IEC 60601-1 3rd Edition Standard and the Market Access Rules for Medical Devices in North America
In recent years, there has been a noticeable increase in the number of certifications for electro-medical devices awarded both under the US ANSI/AAMI and the Canadian CSA2 version of the IEC 606601-1, 3rd edition standard3. The legal market access requirements for electro-medical devices in the US and Canada are slightly different from other major markets. The workplace safety and its related certification requirements must be considered.
Higher-Risk Electro-Medical Devices On The North American Market
To place higher-risk electro-medical devices on these markets, manufacturers have to submit device application files to US FDA and Health Canada. In most cases, this process runs in parallel to the certifications that a manufacturer wishes to gain for the two countries. For example, with IT products a certification mark by itself may be adequate to ensure market access. Furthermore, both in the US and Canada certification marks are required for the workplace safety of electrical & electronic (E&E) devices.
In the US and Canada the certification process based on the IEC 60601 3rd edition is quite different from for example the CE marking process or other country-specific certifications for electro-medical equipment.
The Regulatory Timeline For IEC 60601-1 3rd Edition
For the 2nd edition of the IEC 60601-1 standard, up until recently no withdrawal policy has been in place in the US or in Canada. Existing medical devices that obtained certification based on the 2nd edition of the standard do not need to be recertified to meet the requirements of the new 3rd edition, unless a major revision is being made to the product.
Proposed Withdrawal Dates
In the future, Canada has announced that the old CAN/CSA 60601-1 2nd edition will be withdrawn on 1 July 2014 and the new 3rd edition will become mandatory for new devices submitted for certification. The US has not made public any withdrawal date yet, so certification to the 3rd edition of the 60601-1 standard remains optional. However, because the 3rd edition is required for the European markets, medical devices manufacturers are encouraged to use the 3rd edition for products destined for the US market as well.
IEC 60601: North American Markets
The version of the IEC 60601 standard used in the US is not a UL standard anymore, but rather the ANSI/AAMI ES60601-1: 2005. For types of products where there is no national ANSI/AAMI part 2 standard published in the US and Canada, for certification purposes the part 2 of IEC version of the standard is being used. Also, for workplace safety certification marks issued by nationally recognised testing laboratories (NRTLs), OSHA is currently reviewing NRTL applications for the ANSI/AAMI ES60601-1, 3rd edition, with its Amendment 1.
Generally, for the US and Canadian markets, the 3rd edition of the IEC 60601 standard is greatly preferred. It will bring manufacturers more advantages in the long run, as opposed to using the 2nd edition; however, for lower risk medical devices that do not need to be submitted for US FDA approval, the old 2nd edition of the standard is still a viable option. But be warned, after 1 July 2014, the 2nd edition is not an option anymore for the Canadian market.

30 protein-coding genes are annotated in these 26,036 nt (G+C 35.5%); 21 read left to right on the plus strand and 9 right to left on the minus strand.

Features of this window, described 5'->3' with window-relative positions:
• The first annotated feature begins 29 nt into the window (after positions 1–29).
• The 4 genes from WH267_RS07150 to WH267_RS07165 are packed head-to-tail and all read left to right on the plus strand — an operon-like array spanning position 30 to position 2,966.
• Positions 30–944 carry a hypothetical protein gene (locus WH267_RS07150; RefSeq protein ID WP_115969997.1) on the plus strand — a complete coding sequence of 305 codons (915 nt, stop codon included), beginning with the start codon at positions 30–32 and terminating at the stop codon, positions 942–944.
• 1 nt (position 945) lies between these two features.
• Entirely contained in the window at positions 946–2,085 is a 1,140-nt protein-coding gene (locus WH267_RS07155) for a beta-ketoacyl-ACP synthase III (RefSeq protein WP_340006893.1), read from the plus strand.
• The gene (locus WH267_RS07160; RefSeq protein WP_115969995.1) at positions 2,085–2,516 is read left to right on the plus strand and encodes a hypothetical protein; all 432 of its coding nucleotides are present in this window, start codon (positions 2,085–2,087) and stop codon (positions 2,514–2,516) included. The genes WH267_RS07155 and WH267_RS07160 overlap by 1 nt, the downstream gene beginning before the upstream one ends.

In the US and Canada there are some national differences within the IEC 60601-1 3rd edition standard compared to the IEC version. The number of differences is considerably smaller compared to the old 2nd edition. Currently the differences have mostly to do with local electrical code practices (e.g. building wiring and wire securement practices, wires color coding, etc.).
The Parallel Role And Requirements Stemming From IEC 60601
Test reports received by manufacturers from independent certification bodies often fulfil more than one need. As the IEC 60601 standard is globally harmonised, international CB Scheme test reports can be used for receiving a certification mark for the US and/or Canadian market. They may also be submitted to Australia’s TGA. Furthermore, such test reports might also be used to declare conformity with the essential requirements of the Medical Devices directive. In North America, parts of the test reports may also form the basis for the technical file that has to be submitted to Health Canada or in the US for the FDA 510(k) file or an FDA Premarket Approval (PMA) file for non-exempt devices.
FDA And Health Canada Adoption Of IEC 60601-1 3rd Edition
The FDA has already adopted the 3rd third edition of the 60601 standard in its entirety as consensus standards. From 1 January 2014, FDA requires the 3rd edition of the standard for new product submissions, while for existing products the 2nd edition of the standard is still acceptable.
Health Canada has already harmonised its adoption timetable of the 3rd edition of the 60601 standard with that of the EU. The 3rd edition became mandatory for new product submission on 1 June 2012. However, Health Canada allows for a three-year grace period for complying with the new standard, if manufacturers can provide sound technical reasons for the need to make use of the grace period.
For gaining a certification mark for electro-medical devices, the preferred standard by most North American regulatory bodies is now the 3rd edition of the IEC 60601-1 standard. The 3rd edition is included in the scope of certification organisations assessed by the Standards Council of Canada, while in the US it is in the ISO 17025 scope of the laboratories, and soon to be in their NRTL scopes as well.